Perfectionism can easily plague a workflow. In an effort to have the best possible product, service or feature, some team members may try to achieve perfection. Unfortunately, it can be to the detriment of the group and the project.
We asked members of the Forbes Coaches Council how they handle perfectionism in the workplace. The advice given offered insight as to what about perfection slows down a team and how it can hurt the team and the project in the long run.
1. Deadlines Missed
I’ve seen a number of projects miss their deadlines due to a leader’s habit of perfection. No matter its intent, perfection tends to introduce self-doubt and erodes confidence in well-meaning teams and employees. Instead of focusing on perfection, which is subjective, teams should rely on an objective system of checks and balances to make consistent progress. – Ali Merchant, Ali Merchant
2. Collaboration Suffers
If nothing is every good enough or right in your mind, it can become a self-fulfilling prophecy that hurts others and, in turn, hurts you in the process. “My standards are so high,” you might say out loud or in your mind. Wait. Ask yourself: “By saying that, does that mean others’ standards are low?” Be careful about this perfectionism mindset. It can hurt collaboration and relationships at work. – John M. O’Connor, Career Pro Inc.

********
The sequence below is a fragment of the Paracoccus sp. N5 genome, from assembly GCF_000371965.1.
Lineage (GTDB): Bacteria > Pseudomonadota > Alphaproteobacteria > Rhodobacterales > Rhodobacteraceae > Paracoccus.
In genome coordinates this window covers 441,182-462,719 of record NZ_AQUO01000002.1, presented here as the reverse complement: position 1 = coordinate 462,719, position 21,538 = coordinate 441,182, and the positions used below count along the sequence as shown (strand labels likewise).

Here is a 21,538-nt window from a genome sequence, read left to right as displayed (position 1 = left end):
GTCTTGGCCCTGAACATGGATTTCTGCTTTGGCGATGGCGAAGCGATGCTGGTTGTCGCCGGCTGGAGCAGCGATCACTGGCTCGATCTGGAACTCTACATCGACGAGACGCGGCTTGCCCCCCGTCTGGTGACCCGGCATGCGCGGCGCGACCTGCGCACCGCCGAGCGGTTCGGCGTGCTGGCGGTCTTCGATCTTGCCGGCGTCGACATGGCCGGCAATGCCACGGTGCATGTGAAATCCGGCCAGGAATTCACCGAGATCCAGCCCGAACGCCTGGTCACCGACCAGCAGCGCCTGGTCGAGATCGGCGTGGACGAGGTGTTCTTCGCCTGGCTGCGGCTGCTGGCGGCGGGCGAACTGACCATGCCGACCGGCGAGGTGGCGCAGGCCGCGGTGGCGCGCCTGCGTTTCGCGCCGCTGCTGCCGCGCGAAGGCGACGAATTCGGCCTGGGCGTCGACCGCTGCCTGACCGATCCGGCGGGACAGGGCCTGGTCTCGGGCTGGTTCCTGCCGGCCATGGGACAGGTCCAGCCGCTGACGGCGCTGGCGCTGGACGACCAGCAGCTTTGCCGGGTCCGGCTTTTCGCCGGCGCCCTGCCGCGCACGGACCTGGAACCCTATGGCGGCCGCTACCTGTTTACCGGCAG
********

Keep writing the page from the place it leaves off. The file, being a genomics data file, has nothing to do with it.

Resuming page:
3. Respect Diminished
Everyone makes mistakes, and no one likes to be corrected in public. If you need to correct someone, it should never be in the public eye because the group dynamic will be negatively impacted. Respect the person enough not to embarrass them, because you would not want someone to do this to you. Even as a leader, you need to show humility. You created the team to make better decisions. If the leader tries to show that they are always right, it may become contentious, and the goals of the team will not be met. – Kathleen Houlihan, Dream2Career
4. Innovation Stunted
Perfectionism stifles innovation. Perfectionism rejects anything that falls short of mastery. And how do you achieve mastery? This answer is repetition. For some tasks, mastery is and should be the goal, but if a team needs to innovate to stay competitive, the leader who demands perfection will find it difficult to make the necessary mental and operational shifts. – Trellis Usher, T.R. Ellis Group LLC
5. Decision Making Slowed
Perfectionism will cause the leader and the team to become slow in decision making. Good decisions help to make a great company. When leaders in the company fear making a wrong decision because it is not perfect, everything in the company gets slower. Business success is often about speed and quick decisions. Leaders should value people progressing rather than people being perfect. – Ken Gosnell, CEO Experience
6. Good Ideas Squelched
Creativity and innovation often come from a messy process where people are encouraged to brainstorm and take risks and are given freedom to make mistakes. Perfectionism is the opposite. Great ideas are squelched in place of being consistently right. Stealing and corruption is an unfortunate outcome of perfectionist cultures. – Beth Kuhel, Get Hired, LLC
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